Eking out an income since she turned 90 has given Harbhajan Kaur, the entrepreneur of Harbhajan’s—Bachpan Yaad Aajaye, joy and satisfaction.
A couple of days before our twice-rescheduled interaction and barely a week after recovering from Covid, nonagenarian entrepreneur Harbhajan Kaur is all geared up for an interview.
Little surprise then that when we do connect—her granddaughter Mallika interprets for my colleague Zainab and me, as neither of us speaks Punjabi—Harbhajan is ready to helm the conversation. She doesn’t let our questions limit her: she’s adept enough at such interactions that she preempts what we might want to know, even as some members of her family offer prompts off camera.
They rally around her now as they do to keep her cloud kitchen, at a 20-minute drive from their house in Chandigarh, and deliveries going. Harbhajan’s—Bachpan Yaad Aajaye is a team effort: Mallika’s brother, Manav, supervises the cloud kitchen, while she manages orders on Amazon, in addition to handling social media and offline events.
“On a good day, we make up to Rs 25,000,” Mallika tells us. A stall at a bazaar the day after Harbhajan appeared earlier this year on Kaun Banega Crorepati, hosted by Amitabh Bacchan, brought in a whopping Rs 45,000. This might not be a headline-worthy sum in an age of Indian billionaires, but for a home-built business that began with a 90-year-old’s aspiration to get a taste of financial independence, it is a source of absolute pride and confidence.
It all began in the kitchen, while Harbhajan was having a cup of chai with her daughter. “To me, the kitchen is more than just a space for culinary experiments; it’s a space to explore so much more. It inspires conversations and confidences,” says Harbhajan. “I had just turned 90, and I’d had a rich life. My daughter Raveena sprang an unexpected question on me: ‘Ma, is there a path you feel you’ve left unexplored?’”
‘I thought a little, and then told her, “All of you, my daughters and grandchildren, have eked out a living for yourselves. I’ve never had the chance.”
Raveena had a ready suggestion: why not start with something Harbhajan was already proud of—cooking.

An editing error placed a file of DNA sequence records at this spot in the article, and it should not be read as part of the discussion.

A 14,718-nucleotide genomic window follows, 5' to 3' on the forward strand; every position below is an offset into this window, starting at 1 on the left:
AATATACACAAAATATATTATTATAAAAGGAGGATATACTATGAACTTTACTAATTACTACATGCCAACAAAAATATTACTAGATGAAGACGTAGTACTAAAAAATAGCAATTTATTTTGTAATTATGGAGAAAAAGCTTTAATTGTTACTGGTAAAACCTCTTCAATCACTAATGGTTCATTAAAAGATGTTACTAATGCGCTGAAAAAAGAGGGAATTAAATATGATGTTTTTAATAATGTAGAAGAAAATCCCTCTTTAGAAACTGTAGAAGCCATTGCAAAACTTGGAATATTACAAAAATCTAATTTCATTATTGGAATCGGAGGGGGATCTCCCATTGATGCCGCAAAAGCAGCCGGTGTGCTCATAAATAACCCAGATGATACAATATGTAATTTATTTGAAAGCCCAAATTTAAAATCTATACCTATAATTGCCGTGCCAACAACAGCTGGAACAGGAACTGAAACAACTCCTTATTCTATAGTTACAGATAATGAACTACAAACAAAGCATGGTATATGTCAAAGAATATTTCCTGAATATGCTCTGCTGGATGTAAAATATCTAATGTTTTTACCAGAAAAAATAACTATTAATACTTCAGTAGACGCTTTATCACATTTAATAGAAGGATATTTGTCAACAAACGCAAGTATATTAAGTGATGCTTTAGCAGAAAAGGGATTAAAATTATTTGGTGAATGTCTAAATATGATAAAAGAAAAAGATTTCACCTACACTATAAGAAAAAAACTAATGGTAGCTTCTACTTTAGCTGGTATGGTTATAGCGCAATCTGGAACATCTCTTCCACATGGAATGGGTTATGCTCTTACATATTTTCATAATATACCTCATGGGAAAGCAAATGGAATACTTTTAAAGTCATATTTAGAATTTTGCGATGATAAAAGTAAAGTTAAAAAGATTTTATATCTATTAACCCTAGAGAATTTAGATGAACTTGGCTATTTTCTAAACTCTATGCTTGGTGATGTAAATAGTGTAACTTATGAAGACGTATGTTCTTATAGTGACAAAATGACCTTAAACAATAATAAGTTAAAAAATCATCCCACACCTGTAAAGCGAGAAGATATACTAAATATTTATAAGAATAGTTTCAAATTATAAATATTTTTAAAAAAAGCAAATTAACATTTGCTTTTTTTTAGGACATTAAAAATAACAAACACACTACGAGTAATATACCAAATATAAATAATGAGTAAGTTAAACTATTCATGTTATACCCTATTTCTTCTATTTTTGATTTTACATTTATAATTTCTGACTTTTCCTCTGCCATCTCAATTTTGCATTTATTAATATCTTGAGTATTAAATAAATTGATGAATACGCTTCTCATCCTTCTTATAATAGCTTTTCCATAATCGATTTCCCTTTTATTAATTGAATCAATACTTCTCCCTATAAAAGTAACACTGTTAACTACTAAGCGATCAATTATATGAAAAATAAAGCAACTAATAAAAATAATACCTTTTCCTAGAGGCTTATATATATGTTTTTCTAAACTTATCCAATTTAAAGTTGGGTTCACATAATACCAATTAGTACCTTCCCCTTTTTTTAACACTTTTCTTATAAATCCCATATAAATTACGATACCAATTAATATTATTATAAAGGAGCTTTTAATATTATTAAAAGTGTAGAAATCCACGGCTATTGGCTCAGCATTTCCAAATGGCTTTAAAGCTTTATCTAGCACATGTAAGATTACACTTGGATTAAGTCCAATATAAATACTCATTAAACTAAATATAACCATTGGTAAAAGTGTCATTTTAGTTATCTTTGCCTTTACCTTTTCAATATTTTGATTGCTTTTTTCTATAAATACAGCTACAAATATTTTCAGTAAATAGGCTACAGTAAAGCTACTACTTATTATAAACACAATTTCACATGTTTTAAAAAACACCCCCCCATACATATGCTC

Harbhajan’s first two culinary offerings to the world beyond family and friends were besan barfi, and tomato chutney. They were well received at the event they were sold at, and the business made Rs 2,500. “There was a big celebration. Naniji treated her three daughters, Amrit, Ravinder and Raveena, at the India Coffee House the next day,” Mallika recalls.
Five years on, more items have been added, mostly pickles and sweets. Harbhajan’s zeal hasn’t faded a touch. She heads to the cloud kitchen once a week to instruct and interact with the two women who prepare orders.
This is not to say that she doesn’t tire. “I keep a chair with me when I’m in the kitchen,” she says, “so I can take breaks when I’m not stirring or prepping. I also grab a bite at the breakfast table at times, while something’s cooking.”
The kitchen is her space though, and she’s the one who sets the ground rules there: no help can be offered unless expressly asked for, and she gets to work at a pace that she’s comfortable with. From her social media feed—yes, she’s that cool granny on Instagram—you can see that she handles her walker as deftly as the kitchenware; she inspires a quiet confidence of someone who’s immersed in an activity that she’s entirely herself doing. It’s evident: she loves cooking just as much as she loves feeding people.
“Nanaji was her biggest fan,” Mallika pipes in. “He’d tell anyone who came visiting that all the food was made by Bhajan.” Ripudaman Singh, we hear, had dubbed his wife’s kitchen Bhajan’s Dhaba. “He used to say Bhajan’s Dhaba could best any restaurant out there, old or new.”
When he passed on in 2010, and Harbhajan came to live with her youngest daughter, she grieved her loss by continuing to cook in her umpteenth kitchen across four cities. “Nanaji would have a drink nearly everyday. It was always in moderation. A few bottles of Old Monk were left, and Naniji began to infuse desserts with it,” Mallika shares.
She reminisces about a childhood full of sweets, undoubtedly her grandmother’s comfort food. “She even came up with her own inventions: snowball pudding.” This, Mallika explains, is steamed egg-meringue balls doused in slow-cooked pudding made of basmati rice, milk, nuts, and sugar, and scented with cardamom powder, saffron, or rose water.
Over an hour into our conversation, Harbhajan announces that it’s chai time. It seems, we have time for one more question, one that will go on to stump her. What meal or dish that someone else has cooked her has she enjoyed the most?
She parries all suggestions issued on screen or off, as Zainab and I exchange grins. She’s embraced the role she’s been cast in: one who cooks and serves, one who indulges others, and herself in her sweets. Turns out, she enjoys collecting recipes more than being pampered by others’ culinary creations. “We have a standing joke in the family,” Mallika laughs, “that no one wants to share recipes with her because she perfects them, and then the people who’ve shared the recipe are too embarrassed to cook the dish.”
On this note—light as her barfis, from all we’ve gathered—Harbhajan is ready for her chai. She leaves us with what has been an oft-repeated refrain during our interaction: “Come home, beta, come to Chandigarh sometime. Give me a chance to serve you.”
‘With sweets’ is implied at the end of the latter sentence. Anyone who knows me at all knows I don’t have a sweet tooth; perhaps I may yet eat my words and then some sweets were we to visit this driven entrepreneur.
Chetana Divya loves dogs, reading fiction, and eating. An introvert, she takes great pleasure in interviewing people for work—that’s how she has conversations. She’s also passionate about making mental health a whole lot more accessible, and to every one.